Government & Politics

Lower 9th Ward residents tell mayor to speed progress or lose their votes at next election

By Ariella Cohen, The Lens staff writer |

A week after Mayor Mitch Landrieu announced he will spend $45 million on street repairs in the Lower 9th Ward, residents said the Landrieu administration has many more promises left to deliver on.

“If you expect residents to return, there must be faster progress on the infrastructure in this community,” Chester Nevels Sr. said. He was one of many who spoke at a public meeting on the city’s 2012 budget held Wednesday evening at Dr. Martin Luther King Jr. Charter School in the Lower 9th Ward, the sixth of seven such meetings to gauge the priorities of citizens as he prepares the coming year’s budget

“You can’t expect people to come back when it looks like the Third World,” he said.

Like at earlier meetings, citizens spoke passionately about the need to eradicate blight, fix streets and repair the drainage system. But while neighborhoods across the city share those priorities, a more immediate sense of urgency characterized voices in the Lower 9th Ward, and at a meeting on Tuesday in eastern New Orleans. Along with the urgency came a threat, sometimes spoken, sometimes implicit, that the mayor would not have the support he needs to remain in office after 2014 unless progress speeds up.

“We have not a medical center, nothing for our senior citizens. We have a bus that goes nowhere. We need you, Mr. Mayor,” one Upper 9th Ward resident exhorted. “When you were running for your seat, you didn’t have to ask us. We stood by you. But now you done forgot about us.”

Landrieu captured 66 percent of the vote in 2010.  A message of reform and unified rebirth registered across racial and geographic lines, winning majorities in all but the city’s easternmost precinct.  On both Tuesday and Wednesday, he responded to criticism from the crowd with reminders that it was they who had put him in office and they who would remove him.

“Y’all can fire me,” he said multiple times.

Vincent Wilson said he is a Katrina refuge who has been living in Houston since the storm, commuting back to the Lower 9th Ward to get his house “back up and running.” He asked Landrieu for proof of his dedication to the Lower 9th Ward.

“In St. Bernard Parish, they working day and night,” Wilson said. “Why isn’t that happening here? We want a list of all expenditures in the Lower 9th Ward.”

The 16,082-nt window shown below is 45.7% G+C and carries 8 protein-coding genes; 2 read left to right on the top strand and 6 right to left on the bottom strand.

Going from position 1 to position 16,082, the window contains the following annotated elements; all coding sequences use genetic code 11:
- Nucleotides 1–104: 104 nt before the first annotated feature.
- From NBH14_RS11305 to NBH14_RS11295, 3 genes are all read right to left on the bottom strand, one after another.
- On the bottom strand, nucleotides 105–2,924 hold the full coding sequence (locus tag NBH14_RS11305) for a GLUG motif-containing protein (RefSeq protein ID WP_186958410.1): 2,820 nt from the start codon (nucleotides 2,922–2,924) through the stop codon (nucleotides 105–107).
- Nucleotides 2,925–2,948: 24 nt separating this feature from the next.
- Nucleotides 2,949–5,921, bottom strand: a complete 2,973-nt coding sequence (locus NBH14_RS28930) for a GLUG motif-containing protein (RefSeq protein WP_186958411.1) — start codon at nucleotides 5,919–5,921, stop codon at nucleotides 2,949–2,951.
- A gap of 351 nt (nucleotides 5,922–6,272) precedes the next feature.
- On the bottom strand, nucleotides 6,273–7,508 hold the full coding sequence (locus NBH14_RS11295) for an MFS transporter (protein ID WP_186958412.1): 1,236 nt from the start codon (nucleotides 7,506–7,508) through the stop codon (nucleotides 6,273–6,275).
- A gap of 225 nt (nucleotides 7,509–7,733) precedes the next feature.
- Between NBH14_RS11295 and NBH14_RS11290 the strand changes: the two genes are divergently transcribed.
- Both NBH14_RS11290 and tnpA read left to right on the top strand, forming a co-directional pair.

All the driving back and forth on damaged city roads had left his truck “toe-up,” Wilson added, pleading with the mayor to get moving on planned street repairs as fast as possible.

The mayor, who often reminds audiences that his first ambition was to be an actor, handled the impassioned crowd deftly, alternating between self-depreciating humor and the stern tone of a schoolmarm.

Lower 9th Ward activist Vanessa Gueringer, who works with the nonprofit A Community Voice, jostled with the mayor at a recent public mayor. She wants to see blight eradicated and infrastructure built faster.

Sometimes the two met.  At one point towards the end of the three-hour meeting, Landrieu responded to comments about blighted houses across from Sam Bonart Park by asking a question of his own.

“What I want to know is: How do you stay mad for so long?” Landrieu asked neighborhood activist Vanessa Gueringer.  After winning laughs with his ribbing of Gueringer, he switched to an earnest tone, noting his respect for her and calling to staffers to take note of her issue.

“I’m going to check back on that and make sure we do what we said we would do,” he told her, repeating another familiar refrain.

Throughout his remarks, Landrieu plugged away at the same theme that dominated other meetings in the less-affluent parts of the city – how federal spending cuts and efforts to shrink government in Washington would translate to service cuts or tax increases in New Orleans.

“With this gang we got in Washington, we got a huge threat,” Landrieu said.

So far, the city has not seen major cuts in federal recovery dollars, and in August, a FEMA official said that the city should not expect to see its allocation of disaster aid shrink.

“There is no downward pressure that is saying we are going to cut you off,” said Eddie Williams, supervisor of the federal agency’s New Orleans Public Assistance Division. “Honestly speaking, we will never deny a legitimate claim, no matter how much time has passed.”

Despite any potential threat, Landrieu said that his administration would remain steadfast in its commitment to the Lower 9th Ward. The $45 million recently obligated for street repair would not be the last investment in the neighborhood. The administration was working to reopen the recently shuttered Lower 9th Ward Health Clinic, he said, and trying to attract a grocery store.

“I am not anywhere happy with where the city is, as it relates to the lower 9th Ward,” he said.  “I am not happy. But I can tell you, I am committed to the Lower 9th Ward.”

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  • Marlene Theard

    I’m sure Mrs.Gueringer is not the only one still angry after 6yrs of waiting on something positive to happen in the lower 9th ward. I was born and raised in the lower 9th ward on Benton St., my sons and granddaughters also,i have attempted to return to the lower 9 but,lack of Health facilities, Schools, Fire depts.,grocery stores, bus services, i guess i could go on,but i can’t because (I am still angry also).